The Use of Vitamin C as an Antibiotic
Reidsville, North Carolina
VITAMIN C—the foundation of the oxidation redux system now through greater dosage
reveals its outstanding qualities as a non-toxic antibiotic.
On the 11th of December 1621 Edward Winslow, 1 one of the Pilgrim Fathers, writing to a friend in England who was about to make the trip to the new world gave this advice:—“Bring juice of lemons; and take it fasting. It is of good use.” Three hundred and eleven years later, 1932, and also in December, Waugh and King 2 found that this “important” lemon juice contained a six carbon chain acid which is now known as vitamin C. Ascorbic acid is related to the hexuronic acids which in turn are derivatives of the simple sugars (Youmans 1941 3). The value of this vitamin as an essential factor for life is universally known and accepted. The importance of vitamin C as an antibiotic and as the pre-cursor of antibody formation lack scientific appreciation because of its simplicity, and because of the reluctance on the part of the medical profession to employ it in massive doses administered like other antibiotics—around the clock. Allergy has become a major problem since the advent of the mold-derived drugs. Hippocrates did declare that the highest duty of medicine to be to get the patient well. He further declared that, of several remedies physicians should choose the least sensational.
This 60-Minutes segment is the story of Alan Smith, a New Zealand farmer who recovers fully from a near fatal case of swine flu by the intravenous administration of Vitamin C.
Alan Smith at the podium introduces Dr. Thomas Levy:
Dr. Linus Pauling on Intravenous Administration of Vitamin C
Pauling's work on vitamin C in his later years generated much controversy. He was first introduced to the concept of high-dose vitamin C by biochemist Irwin Stone in 1966. After becoming convinced of its worth, Pauling took 3 grams of vitamin C every day to prevent colds. Excited by his own perceived results, he researched the clinical literature and published Vitamin C and the Common Cold in 1970. He began a long clinical collaboration with the British cancer surgeon Ewan Cameron in 1971 on the use of intravenous and oral vitamin C as cancer therapy for terminal patients. Cameron and Pauling wrote many technical papers and a popular book, Cancer and Vitamin C, that discussed their observations. Pauling made vitamin C popular with the public and eventually published two studies of a group of 100 allegedly terminal patients that claimed vitamin C increased survival by as much as four times compared to untreated patients.
A re-evaluation of the claims in 1982 found that the patient groups were not actually comparable, with the vitamin C group being less sick on entry to the study, and judged to be "terminal" much earlier than the comparison group. Later clinical trials conducted by the Mayo Clinic also concluded that high-dose (10,000 mg) vitamin C was no better than placebo at treating cancer and that there was no benefit to high-dose vitamin C. The failure of the clinical trials to demonstrate any benefit resulted in the conclusion that vitamin C was not effective in treating cancer; the medical establishment concluded that his claims that vitamin C could prevent colds or treat cancer were quackery. Pauling denounced the conclusions of these studies and handling of the final study as "fraud and deliberate misrepresentation", and criticized the studies for using oral, rather than intravenous vitamin C (which was the dosing method used for the first ten days of Pauling's original study). Pauling also criticised the Mayo clinic studies because the controls were taking vitamin C during the trial, and because the duration of the treatment with vitamin C was short; Pauling advocated continued high-dose vitamin C for the rest of the cancer patient's life whereas the Mayo clinic patients in the second trial were treated with vitamin C for a median of 2.5 months. The results were publicly debated at length with considerable acrimony between Pauling and Cameron, and Moertel (the lead author of the Mayo Clinic studies), with accusations of misconduct and scientific incompetence on both sides.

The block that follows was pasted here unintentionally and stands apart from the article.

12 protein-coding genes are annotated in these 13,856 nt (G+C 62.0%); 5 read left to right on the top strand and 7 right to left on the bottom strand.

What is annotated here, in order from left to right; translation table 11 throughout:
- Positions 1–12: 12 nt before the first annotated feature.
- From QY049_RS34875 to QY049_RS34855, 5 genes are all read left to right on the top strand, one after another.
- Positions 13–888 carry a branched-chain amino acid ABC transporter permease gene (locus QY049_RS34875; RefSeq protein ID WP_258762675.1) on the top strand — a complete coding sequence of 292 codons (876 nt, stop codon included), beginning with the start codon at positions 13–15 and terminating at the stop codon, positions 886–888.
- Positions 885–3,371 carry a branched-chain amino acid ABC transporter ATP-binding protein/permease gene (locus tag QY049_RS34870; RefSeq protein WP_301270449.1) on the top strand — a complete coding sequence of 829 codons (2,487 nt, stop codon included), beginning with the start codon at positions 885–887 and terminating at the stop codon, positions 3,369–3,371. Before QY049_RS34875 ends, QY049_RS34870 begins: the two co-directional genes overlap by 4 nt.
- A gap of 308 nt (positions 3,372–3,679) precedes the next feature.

Ultimately the negative findings of the Mayo Clinic studies ended general interest in vitamin C as a treatment for cancer. Despite this, Pauling continued to promote vitamin C for treating cancer and the common cold, working with The Institutes for the Achievement of Human Potential to use vitamin C in the treatment of brain-injured children. He later collaborated with the Canadian physician Abram Hoffer on a micronutrient regime, including high-dose vitamin C, as adjunctive cancer therapy. A 2009 review also noted differences between the studies, such as the Mayo clinic not using intravenous Vitamin C, and suggested further studies into the role of vitamin C when given intravenously. Results from most clinical trials suggest that modest vitamin C supplementation alone or with other nutrients offers no benefit in the prevention of cancer.